Science Fair Project Encyclopedia
In seismology, induced seismicity refers to earthquakes that are caused by human activity. It occurs when this activity alters the stresses and strains in the Earth's crust. Most induced seismicity is of an extremely low magnitude, and in many cases, human activity is merely the trigger for an earthquake that would have occurred naturally in any case.
There are a number of ways in which induced seismicity has been seen to occur:
- The mass of water in a reservoir alters the pressure in the rock below, which can trigger earthquakes. Reservoir-induced seismic events can be relatively large compared to other forms of induced seismicity.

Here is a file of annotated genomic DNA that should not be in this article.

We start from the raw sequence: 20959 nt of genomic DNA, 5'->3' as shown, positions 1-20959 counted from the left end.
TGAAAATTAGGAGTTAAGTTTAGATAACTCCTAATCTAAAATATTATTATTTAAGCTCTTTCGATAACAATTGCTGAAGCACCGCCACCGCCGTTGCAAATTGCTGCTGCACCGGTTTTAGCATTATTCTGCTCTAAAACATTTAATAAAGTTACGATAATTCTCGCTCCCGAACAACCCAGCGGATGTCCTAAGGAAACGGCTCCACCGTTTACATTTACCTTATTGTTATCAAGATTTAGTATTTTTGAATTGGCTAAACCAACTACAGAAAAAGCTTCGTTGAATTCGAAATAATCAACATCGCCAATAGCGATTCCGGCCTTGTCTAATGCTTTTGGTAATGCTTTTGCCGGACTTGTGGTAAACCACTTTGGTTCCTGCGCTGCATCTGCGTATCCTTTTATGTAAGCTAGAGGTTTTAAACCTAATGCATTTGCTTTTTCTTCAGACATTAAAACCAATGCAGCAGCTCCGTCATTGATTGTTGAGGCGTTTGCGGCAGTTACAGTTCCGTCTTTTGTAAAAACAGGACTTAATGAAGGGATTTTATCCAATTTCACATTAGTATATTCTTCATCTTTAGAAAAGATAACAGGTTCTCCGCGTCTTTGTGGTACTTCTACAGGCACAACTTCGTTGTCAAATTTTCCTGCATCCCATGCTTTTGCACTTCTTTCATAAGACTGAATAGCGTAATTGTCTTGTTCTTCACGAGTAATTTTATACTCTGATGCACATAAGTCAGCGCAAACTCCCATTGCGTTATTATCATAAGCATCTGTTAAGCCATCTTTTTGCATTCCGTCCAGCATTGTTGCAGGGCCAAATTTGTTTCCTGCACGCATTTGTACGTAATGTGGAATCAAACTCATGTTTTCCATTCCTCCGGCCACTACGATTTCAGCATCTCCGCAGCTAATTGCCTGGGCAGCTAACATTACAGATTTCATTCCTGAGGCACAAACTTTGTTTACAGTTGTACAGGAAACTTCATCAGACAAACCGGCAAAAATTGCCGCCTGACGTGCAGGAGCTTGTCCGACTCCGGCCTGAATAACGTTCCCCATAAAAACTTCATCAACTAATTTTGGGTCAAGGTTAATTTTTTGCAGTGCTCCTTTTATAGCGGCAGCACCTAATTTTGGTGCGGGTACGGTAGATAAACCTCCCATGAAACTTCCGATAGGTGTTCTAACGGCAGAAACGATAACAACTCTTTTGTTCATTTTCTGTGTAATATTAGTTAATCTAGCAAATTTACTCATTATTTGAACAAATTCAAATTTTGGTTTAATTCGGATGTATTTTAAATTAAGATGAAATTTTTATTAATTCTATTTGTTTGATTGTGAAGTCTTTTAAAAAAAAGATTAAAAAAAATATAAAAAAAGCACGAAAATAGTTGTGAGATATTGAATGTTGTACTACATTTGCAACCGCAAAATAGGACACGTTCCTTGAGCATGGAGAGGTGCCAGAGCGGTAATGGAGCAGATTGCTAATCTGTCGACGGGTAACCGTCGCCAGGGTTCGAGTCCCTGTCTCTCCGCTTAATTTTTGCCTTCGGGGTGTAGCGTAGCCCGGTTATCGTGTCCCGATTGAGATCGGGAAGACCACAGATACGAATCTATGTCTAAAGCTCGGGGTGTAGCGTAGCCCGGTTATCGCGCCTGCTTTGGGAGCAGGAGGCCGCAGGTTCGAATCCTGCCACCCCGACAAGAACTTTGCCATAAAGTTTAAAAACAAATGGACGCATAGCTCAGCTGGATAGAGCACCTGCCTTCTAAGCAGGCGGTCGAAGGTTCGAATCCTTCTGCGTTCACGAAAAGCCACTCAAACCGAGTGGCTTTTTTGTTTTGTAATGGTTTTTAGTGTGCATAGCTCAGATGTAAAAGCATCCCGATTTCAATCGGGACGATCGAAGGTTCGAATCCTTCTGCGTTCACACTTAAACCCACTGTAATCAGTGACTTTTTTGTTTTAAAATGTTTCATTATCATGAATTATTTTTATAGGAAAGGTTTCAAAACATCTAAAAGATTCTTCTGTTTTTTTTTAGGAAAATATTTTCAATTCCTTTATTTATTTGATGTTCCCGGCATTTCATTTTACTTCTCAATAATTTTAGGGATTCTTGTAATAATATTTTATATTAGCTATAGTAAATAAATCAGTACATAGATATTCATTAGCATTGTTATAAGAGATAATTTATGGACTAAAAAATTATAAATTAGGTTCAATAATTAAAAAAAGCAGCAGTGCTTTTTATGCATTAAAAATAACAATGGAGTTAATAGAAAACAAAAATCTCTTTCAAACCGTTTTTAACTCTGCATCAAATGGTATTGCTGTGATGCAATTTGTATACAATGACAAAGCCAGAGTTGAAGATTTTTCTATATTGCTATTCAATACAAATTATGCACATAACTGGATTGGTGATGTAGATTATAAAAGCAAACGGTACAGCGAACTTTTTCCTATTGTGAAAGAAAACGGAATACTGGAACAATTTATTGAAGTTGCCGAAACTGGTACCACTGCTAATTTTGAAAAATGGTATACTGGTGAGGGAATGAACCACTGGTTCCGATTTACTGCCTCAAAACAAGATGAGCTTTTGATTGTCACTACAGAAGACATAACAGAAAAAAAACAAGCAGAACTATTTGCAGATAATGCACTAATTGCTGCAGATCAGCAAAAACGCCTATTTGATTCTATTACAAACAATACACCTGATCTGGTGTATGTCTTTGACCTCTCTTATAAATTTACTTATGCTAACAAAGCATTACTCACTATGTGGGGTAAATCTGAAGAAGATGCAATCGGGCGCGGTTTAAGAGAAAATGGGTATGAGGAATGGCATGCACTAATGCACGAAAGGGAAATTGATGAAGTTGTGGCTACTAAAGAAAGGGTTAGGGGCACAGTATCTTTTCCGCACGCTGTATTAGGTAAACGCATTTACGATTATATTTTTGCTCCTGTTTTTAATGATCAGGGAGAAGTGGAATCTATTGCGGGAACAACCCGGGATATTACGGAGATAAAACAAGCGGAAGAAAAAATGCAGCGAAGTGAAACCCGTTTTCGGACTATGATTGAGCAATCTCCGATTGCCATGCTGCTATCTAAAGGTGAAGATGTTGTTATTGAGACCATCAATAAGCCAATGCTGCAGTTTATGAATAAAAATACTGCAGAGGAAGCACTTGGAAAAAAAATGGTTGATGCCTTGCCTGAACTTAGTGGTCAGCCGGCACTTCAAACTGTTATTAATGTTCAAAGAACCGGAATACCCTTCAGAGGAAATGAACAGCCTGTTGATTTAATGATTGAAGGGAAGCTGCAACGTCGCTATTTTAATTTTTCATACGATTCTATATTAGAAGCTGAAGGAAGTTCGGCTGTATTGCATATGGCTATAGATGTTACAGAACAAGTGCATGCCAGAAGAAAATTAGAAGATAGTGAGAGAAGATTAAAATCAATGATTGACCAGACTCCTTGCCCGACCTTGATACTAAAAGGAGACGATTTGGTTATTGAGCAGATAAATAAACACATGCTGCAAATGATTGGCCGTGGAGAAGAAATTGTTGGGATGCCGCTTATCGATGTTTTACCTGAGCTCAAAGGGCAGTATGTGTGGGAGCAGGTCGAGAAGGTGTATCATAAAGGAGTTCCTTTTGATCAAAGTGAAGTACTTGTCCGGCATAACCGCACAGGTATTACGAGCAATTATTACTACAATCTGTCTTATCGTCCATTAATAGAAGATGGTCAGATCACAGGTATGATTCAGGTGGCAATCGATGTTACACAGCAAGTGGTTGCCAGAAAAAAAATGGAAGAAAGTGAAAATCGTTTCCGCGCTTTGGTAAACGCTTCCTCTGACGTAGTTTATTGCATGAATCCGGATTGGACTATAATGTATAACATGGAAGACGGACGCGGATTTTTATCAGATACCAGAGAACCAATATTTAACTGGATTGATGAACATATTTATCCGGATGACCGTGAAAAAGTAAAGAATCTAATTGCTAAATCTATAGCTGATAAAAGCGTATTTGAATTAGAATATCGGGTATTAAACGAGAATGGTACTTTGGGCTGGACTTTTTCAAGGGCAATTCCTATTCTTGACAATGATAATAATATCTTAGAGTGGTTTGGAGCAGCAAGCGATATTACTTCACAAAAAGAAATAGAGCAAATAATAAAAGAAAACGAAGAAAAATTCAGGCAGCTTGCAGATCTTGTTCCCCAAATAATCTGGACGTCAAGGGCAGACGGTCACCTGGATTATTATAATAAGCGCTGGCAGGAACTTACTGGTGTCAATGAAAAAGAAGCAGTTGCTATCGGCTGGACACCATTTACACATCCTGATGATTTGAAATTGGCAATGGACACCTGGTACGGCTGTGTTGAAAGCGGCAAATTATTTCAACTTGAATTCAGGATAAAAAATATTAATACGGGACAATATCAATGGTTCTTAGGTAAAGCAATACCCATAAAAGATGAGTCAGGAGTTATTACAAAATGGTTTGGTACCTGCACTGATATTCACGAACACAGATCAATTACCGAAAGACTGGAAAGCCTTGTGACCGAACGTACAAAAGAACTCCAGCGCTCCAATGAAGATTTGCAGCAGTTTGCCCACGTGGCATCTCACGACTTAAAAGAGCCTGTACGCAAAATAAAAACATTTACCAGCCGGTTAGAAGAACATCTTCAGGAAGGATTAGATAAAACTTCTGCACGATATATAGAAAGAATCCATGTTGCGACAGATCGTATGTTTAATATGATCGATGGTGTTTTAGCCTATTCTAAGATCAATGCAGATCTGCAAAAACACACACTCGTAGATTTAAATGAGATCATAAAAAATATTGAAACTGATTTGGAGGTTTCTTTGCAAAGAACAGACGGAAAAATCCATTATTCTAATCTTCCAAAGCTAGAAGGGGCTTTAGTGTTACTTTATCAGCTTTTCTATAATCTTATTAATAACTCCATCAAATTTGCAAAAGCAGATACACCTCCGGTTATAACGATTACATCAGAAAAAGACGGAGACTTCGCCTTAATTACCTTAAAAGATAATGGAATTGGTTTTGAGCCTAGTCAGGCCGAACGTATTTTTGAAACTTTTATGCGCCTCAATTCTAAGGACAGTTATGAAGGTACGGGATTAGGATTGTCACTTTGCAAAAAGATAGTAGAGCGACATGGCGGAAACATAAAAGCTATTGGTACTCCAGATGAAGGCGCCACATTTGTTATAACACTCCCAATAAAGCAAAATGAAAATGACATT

- Mining leaves voids that can alter the balance of forces in the rock, triggering earthquakes.
- Fossil fuel extraction
- Subsidence caused by fossil fuel (oil and/or natural gas) extraction can trigger earthquakes.
- Nuclear explosions
- The huge forces unleashed by nuclear weapons tests have been known to cause seismic activity.
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